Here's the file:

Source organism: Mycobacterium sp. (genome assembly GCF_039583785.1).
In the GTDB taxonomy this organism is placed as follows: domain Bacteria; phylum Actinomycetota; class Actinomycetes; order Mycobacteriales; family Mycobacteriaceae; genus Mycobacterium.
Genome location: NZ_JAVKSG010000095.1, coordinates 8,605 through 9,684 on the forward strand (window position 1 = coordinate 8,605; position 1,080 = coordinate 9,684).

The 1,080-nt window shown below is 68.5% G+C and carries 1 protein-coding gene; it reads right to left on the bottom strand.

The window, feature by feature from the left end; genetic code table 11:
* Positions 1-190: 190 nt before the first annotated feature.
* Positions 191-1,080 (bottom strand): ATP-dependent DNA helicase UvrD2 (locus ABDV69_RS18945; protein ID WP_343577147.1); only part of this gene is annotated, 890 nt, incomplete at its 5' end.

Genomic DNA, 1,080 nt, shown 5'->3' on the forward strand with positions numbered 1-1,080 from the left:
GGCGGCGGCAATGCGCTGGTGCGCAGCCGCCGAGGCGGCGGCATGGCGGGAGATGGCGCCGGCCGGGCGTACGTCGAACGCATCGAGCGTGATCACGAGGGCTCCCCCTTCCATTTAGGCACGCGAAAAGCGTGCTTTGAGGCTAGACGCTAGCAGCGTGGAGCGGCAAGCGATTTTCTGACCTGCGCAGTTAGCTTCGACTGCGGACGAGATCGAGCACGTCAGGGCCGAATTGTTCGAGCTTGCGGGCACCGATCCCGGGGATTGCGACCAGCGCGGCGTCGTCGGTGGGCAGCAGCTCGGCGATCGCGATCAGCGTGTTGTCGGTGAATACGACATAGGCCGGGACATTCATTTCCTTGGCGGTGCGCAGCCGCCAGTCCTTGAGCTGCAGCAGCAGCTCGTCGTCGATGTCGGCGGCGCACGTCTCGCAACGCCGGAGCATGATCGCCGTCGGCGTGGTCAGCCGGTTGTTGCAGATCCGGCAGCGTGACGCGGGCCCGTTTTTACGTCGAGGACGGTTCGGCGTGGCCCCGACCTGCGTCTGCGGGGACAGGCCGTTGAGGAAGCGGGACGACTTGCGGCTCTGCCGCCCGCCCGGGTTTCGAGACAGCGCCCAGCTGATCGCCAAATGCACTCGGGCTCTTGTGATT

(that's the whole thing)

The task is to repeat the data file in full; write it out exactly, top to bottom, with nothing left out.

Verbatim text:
Source organism: Mycobacterium sp. (genome assembly GCF_039583785.1).
In the GTDB taxonomy this organism is placed as follows: domain Bacteria; phylum Actinomycetota; class Actinomycetes; order Mycobacteriales; family Mycobacteriaceae; genus Mycobacterium.
Genome location: NZ_JAVKSG010000095.1, coordinates 8,605 through 9,684 on the forward strand (window position 1 = coordinate 8,605; position 1,080 = coordinate 9,684).

The 1,080-nt window shown below is 68.5% G+C and carries 1 protein-coding gene; it reads right to left on the bottom strand.

The window, feature by feature from the left end; genetic code table 11:
* Positions 1-190: 190 nt before the first annotated feature.
* Positions 191-1,080 (bottom strand): ATP-dependent DNA helicase UvrD2 (locus ABDV69_RS18945; protein ID WP_343577147.1); only part of this gene is annotated, 890 nt, incomplete at its 5' end.

Genomic DNA, 1,080 nt, shown 5'->3' on the forward strand with positions numbered 1-1,080 from the left:
GGCGGCGGCAATGCGCTGGTGCGCAGCCGCCGAGGCGGCGGCATGGCGGGAGATGGCGCCGGCCGGGCGTACGTCGAACGCATCGAGCGTGATCACGAGGGCTCCCCCTTCCATTTAGGCACGCGAAAAGCGTGCTTTGAGGCTAGACGCTAGCAGCGTGGAGCGGCAAGCGATTTTCTGACCTGCGCAGTTAGCTTCGACTGCGGACGAGATCGAGCACGTCAGGGCCGAATTGTTCGAGCTTGCGGGCACCGATCCCGGGGATTGCGACCAGCGCGGCGTCGTCGGTGGGCAGCAGCTCGGCGATCGCGATCAGCGTGTTGTCGGTGAATACGACATAGGCCGGGACATTCATTTCCTTGGCGGTGCGCAGCCGCCAGTCCTTGAGCTGCAGCAGCAGCTCGTCGTCGATGTCGGCGGCGCACGTCTCGCAACGCCGGAGCATGATCGCCGTCGGCGTGGTCAGCCGGTTGTTGCAGATCCGGCAGCGTGACGCGGGCCCGTTTTTACGTCGAGGACGGTTCGGCGTGGCCCCGACCTGCGTCTGCGGGGACAGGCCGTTGAGGAAGCGGGACGACTTGCGGCTCTGCCGCCCGCCCGGGTTTCGAGACAGCGCCCAGCTGATCGCCAAATGCACTCGGGCTCTTGTGATT